Tuesday, June 22, 2010

SPORTS>>Greer is family man on track

Leader sportswriter

Drivers often talk about the thrill of weekend racing — the rush of showing up at the local short track with the family, trying to conquer the dirt and win a race.

But for veteran driver Todd Greer, his family is a big part of the thrill.

Greer, who lives in Romance and bases his operation in Beebe, has raced for 22 years, mostly at Beebe Speedway.

He won track championships in the mini-stock and street-stock divisions before moving up to the modified class eight years ago.

His family-based race team consists of his brothers and 20-year-old son Justin, who also serves as crew chief.

“They get more tickled about it than I do,” Greer said. “Just watching them about to crawl the fence with excitement while I’m racing — you don’t even have to win — it means a lot.”

The Greer family has had several opportunities to get excited in the first half of the season. In six starts Greer has four top-six finishes, including a pair of third-place runs.

His best shot at a victory ended in his worst finish of the year May 28. Greer won his heat race and earned the outside pole, but his car broke down while he was lining up for the feature.

“It’s such a high and such a low at the same time,” Greer said. “You start on the pole, you break before the race ever starts. So there you go.”

The track may have its ups and downs for Greer but his personal life is stable. He and his wife Jean have been married 28 years, since Todd was 18, and while Justin is the couple’s only child, Todd’s brothers helpfill out the racing operation.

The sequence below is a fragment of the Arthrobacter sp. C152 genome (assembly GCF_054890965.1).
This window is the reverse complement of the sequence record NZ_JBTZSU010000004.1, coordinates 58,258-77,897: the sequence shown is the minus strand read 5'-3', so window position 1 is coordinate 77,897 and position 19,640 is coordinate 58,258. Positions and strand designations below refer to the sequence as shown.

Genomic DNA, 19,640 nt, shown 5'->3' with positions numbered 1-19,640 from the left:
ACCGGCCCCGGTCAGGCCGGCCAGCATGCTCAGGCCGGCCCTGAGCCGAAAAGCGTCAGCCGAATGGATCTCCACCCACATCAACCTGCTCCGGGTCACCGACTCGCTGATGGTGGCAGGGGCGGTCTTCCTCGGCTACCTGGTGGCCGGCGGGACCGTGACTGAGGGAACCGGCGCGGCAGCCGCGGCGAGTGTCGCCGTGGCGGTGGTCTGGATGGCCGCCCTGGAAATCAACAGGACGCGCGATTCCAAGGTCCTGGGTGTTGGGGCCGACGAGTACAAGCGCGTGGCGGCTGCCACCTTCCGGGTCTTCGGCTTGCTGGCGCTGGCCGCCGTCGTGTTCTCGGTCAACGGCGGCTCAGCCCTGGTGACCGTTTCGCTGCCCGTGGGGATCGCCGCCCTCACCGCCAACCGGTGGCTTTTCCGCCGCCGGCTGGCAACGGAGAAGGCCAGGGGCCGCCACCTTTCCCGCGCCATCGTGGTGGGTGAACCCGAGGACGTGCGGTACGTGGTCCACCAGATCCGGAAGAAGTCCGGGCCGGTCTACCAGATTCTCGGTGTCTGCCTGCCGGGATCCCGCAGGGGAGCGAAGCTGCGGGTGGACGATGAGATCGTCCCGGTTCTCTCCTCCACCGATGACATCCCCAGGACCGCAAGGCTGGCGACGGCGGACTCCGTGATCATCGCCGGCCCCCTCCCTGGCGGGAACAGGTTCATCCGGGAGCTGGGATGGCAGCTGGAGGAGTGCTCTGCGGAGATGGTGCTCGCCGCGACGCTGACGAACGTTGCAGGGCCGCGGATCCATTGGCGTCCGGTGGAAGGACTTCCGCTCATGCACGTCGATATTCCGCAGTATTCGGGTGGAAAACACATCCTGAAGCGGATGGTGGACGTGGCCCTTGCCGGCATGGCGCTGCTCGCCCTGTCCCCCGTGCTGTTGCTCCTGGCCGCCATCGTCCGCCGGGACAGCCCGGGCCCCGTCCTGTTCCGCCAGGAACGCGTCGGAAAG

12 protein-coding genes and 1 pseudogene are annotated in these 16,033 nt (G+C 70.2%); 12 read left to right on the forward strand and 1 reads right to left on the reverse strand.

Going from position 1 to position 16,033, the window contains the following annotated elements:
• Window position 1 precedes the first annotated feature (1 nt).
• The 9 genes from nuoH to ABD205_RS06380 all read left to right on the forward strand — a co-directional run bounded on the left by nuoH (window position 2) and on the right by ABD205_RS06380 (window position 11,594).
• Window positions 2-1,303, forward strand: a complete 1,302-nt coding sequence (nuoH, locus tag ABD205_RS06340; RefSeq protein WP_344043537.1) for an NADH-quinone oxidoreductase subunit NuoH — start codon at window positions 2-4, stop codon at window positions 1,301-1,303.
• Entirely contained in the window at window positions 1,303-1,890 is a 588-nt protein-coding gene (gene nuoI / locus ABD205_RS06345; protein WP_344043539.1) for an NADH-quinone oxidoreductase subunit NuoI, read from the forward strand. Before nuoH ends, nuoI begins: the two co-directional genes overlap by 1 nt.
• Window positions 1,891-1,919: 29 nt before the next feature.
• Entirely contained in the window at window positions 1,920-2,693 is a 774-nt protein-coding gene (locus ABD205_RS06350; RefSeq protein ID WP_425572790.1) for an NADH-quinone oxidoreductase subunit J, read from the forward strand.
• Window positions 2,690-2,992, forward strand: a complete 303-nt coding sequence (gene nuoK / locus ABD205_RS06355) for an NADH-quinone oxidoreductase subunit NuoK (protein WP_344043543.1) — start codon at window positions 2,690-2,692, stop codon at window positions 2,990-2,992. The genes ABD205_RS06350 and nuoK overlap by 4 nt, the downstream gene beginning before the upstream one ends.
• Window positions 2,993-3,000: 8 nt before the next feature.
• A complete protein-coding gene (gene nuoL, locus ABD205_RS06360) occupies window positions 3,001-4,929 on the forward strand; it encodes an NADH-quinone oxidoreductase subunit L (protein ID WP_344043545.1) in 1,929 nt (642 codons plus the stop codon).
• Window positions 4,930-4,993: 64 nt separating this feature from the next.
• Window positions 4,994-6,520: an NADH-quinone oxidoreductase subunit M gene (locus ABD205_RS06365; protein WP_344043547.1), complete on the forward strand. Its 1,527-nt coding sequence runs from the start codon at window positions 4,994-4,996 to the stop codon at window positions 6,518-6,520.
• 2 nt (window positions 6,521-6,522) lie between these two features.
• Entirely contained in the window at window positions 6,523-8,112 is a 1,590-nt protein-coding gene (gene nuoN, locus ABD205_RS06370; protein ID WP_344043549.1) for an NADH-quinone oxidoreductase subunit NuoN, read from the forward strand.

“If it wasn’t for my son and my brothers, I wouldn’t race,” Greer said. “Because they come to the shop. We spend so many hours on the old car to make it run — you can’t do it by yourself.”

As for the car, Greer’s No. 77 modified is black with yellow numbers and a red border. His paint schemes over previous years have featured more blue, but the current graphics give the car a more classic look.

Also giving the car a classic look is its age. Greer drives one of the oldest modified chassis in the central Arkansas area, older than even many of the economy-modified chassis on the local circuit.

Greer has had the chassis for six seasons and confessed to not knowing the car’s actual age.

But Greer and his family still find a way to be competitive in what can be an expensive world of open-wheel modified racing.

“We’re steadily working with it, working with it,” Greer said. “Changing shocks — if they go to modern shocks, we try to put on modern shocks, modern four bars, keep good tires on it, and that seems to get us up in the hunt a little bit.”

Greer runs a paintless, dent-repair business for his full-time job while Justin operates his own lawn-care business. Greer, who has lived in the Beebe area all his life, rides motorcycles as a hobby.

Greer and his family plan to continue racing at Beebe on Friday nights for the foreseeable future, though he has made some appearances this year at Conway County Super Speedway in Plumerville in the Butch Kee owned K1 car.

Greer admitted he sometimes gets tired of the weekly racing grind, but has ridden out those slumps for his family. He said his family is the one thing that makes it all worthwhile, but a good run certainly doesn’t hurt.

“It kind of happens in between weeks, when it’s real hot,” Greer said. “You crash the car, things don’t go too good. I could step out — just a long time doing it kind of wears on you. Then you do good, and you forget all about the burnout.”